I became a filmmaker by happenstance
I became a filmmaker by happenstance, honestly. I didn’t go to film school. After graduating
from the University of Texas at Austin in 1963, I had to do two years of military service. That’s
a story for another day. After being honorably discharged, because I had a college degree, I
qualified for a job as a bureaucrat. For the first time in my life, I had a steady income. I bought a
brand new automatic VW bug for $1,600. I rented a clean affordable apartment in an old Queen
Anne house in San Antonio.
My brother, Rene Perez, and I took a night course in still photography at San Antonio
College. Carl Leib, the instructor, also taught at Lanier High School. At the first class he said, “I
cannot teach you how to become an artist. That you learn somewhere else. I will teach you how
to take a photograph and how to print it in a darkroom in the most efficient manner. Your photos
will be properly exposed, and you will have a print that contains the proper balance of black and
white.” Mr. Leib’s streamlined darkroom techniques became invaluable. The class shaped
Rene’s future, and the skill came in handy several times in my life.
I wanted to be a writer but didn’t feel I had a story I wanted to tell. Not yet, anyway.
Sadly, few people read, and cinema was the de facto literature for the masses. Films such as
Elmer Gantry, directed by Richard Brooks and starring Burt Lancaster, gave me hope; otherwise
most Hollywood movies were sterile romantic fantasies. I was attracted by the art house movies
of the 1960s, the French and British New Wave filmmakers, the masterpieces by Ingmar
Bergman, Jacques Cocteau and Federico Fellini.
In the “Underground Movies” of the middle 1960s, filmmakers such as Bruce Conner,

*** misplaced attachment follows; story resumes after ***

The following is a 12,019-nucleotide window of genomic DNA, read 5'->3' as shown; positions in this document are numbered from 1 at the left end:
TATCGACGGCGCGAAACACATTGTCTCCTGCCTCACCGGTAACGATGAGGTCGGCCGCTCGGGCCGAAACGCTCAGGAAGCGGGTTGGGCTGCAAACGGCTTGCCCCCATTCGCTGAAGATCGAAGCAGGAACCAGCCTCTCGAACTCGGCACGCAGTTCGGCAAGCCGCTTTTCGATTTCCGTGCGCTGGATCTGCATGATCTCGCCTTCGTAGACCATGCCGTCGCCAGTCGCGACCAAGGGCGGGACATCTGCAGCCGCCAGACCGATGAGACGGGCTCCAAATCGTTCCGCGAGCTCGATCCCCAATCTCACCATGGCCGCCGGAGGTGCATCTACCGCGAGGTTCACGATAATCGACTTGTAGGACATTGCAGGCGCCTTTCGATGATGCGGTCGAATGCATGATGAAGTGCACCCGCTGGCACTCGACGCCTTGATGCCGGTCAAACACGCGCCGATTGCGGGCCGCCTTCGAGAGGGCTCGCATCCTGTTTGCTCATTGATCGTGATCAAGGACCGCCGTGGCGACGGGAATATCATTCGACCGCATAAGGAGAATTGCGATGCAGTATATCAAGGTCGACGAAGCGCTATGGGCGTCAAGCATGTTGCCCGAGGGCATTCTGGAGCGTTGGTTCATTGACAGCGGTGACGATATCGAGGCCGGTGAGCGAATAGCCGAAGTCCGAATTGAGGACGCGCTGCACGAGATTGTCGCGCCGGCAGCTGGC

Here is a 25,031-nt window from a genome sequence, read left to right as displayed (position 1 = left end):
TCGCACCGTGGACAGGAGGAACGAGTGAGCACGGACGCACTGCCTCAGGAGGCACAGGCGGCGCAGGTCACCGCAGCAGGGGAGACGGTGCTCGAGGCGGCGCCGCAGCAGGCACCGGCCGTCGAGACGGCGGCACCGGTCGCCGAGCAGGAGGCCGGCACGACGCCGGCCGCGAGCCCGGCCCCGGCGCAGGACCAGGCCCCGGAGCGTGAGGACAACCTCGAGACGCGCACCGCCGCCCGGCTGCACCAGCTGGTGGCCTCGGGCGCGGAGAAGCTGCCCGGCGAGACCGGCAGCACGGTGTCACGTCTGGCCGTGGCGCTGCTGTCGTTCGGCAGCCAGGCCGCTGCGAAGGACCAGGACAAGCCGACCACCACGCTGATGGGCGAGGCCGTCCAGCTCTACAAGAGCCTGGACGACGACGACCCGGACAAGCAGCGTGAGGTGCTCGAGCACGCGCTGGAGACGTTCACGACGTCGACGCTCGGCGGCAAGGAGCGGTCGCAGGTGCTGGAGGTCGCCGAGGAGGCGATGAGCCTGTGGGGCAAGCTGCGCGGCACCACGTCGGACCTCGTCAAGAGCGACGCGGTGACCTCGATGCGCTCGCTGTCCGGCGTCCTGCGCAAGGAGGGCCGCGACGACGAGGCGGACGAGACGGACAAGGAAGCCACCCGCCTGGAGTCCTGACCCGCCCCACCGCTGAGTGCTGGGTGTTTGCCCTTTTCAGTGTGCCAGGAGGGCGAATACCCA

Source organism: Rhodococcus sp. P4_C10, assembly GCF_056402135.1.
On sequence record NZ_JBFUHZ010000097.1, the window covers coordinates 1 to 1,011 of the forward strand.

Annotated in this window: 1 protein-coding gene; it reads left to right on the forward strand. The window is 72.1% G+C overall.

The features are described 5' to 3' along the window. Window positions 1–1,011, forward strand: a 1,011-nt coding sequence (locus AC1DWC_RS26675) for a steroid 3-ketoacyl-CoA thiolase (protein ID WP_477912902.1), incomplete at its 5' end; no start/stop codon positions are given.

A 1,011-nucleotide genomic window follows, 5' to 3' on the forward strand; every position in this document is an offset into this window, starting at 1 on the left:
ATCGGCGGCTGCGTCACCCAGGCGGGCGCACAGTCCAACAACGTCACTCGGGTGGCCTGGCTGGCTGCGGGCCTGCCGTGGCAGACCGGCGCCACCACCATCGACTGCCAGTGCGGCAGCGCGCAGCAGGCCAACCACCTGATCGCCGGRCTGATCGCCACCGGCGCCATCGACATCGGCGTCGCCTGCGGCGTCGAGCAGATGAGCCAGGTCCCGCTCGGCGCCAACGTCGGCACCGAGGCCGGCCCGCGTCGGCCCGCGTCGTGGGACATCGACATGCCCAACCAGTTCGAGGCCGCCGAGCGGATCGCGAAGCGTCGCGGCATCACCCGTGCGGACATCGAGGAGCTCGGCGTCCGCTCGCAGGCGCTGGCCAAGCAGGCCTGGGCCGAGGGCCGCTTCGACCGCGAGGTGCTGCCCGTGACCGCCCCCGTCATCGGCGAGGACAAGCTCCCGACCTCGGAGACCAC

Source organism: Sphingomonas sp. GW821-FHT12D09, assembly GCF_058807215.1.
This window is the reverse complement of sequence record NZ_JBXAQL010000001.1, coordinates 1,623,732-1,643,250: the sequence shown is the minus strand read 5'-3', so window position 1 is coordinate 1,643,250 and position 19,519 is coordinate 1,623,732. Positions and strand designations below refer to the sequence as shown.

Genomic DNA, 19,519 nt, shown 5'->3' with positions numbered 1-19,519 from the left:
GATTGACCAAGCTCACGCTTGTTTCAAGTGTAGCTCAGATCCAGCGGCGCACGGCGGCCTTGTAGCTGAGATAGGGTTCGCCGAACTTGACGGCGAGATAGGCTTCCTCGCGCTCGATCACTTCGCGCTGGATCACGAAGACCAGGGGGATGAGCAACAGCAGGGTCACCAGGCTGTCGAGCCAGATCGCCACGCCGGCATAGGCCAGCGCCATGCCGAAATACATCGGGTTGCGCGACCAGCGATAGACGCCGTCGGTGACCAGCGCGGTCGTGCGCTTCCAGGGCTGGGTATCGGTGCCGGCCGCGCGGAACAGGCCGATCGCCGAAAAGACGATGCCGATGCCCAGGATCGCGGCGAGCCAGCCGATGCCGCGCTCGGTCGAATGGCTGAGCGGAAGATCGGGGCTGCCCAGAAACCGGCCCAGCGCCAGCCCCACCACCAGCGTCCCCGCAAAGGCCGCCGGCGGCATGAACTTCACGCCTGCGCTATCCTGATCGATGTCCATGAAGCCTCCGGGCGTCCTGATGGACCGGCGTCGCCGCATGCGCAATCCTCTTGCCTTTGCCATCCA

Stan Brackage, among many others, were exploring narrative structures, making drug-assisted
experiments, or fooling around with naked people. I thought I would like to try.
My friend, Bruce Willams, an artist and college instructor, was using a super-8 millimeter
movie camera at the time, making experiments with lights and shadows on non-moving objects.
He could shoot long takes comparatively inexpensively, with good quality. The alternative
format, 16mm, was expensive.
Bruce reminded me that a motion picture camera was the integration of two 19 th century
innovations, the sewing machine and the photographic plate, and the chemistry and physics of
still photography were the same as for motion picture photography, all obvious information I’d
never connected before.
Bruce was right about price and convenience of Super 8, but I wasn’t interested in
showing my films in the living room to friends. I went with the expensive option. I purchased a
used Bell & Howell Filmo 16mm camera for $125, found a restored school movie projector for
$45, mailed off for a Craig editing system for $115, and ordered a projection screen from the
Sears catalog for $15. I also acquired a classy antique wooden tripod for about $12. The tripod
had never been used so far as I could tell. The Bell & Howell Filmo looked quite handsome
mounted on the wooden tripod. I was starting my film journey with 1930s technology.
This is an excerpt from a forthcoming memoir, Filmmakers Journey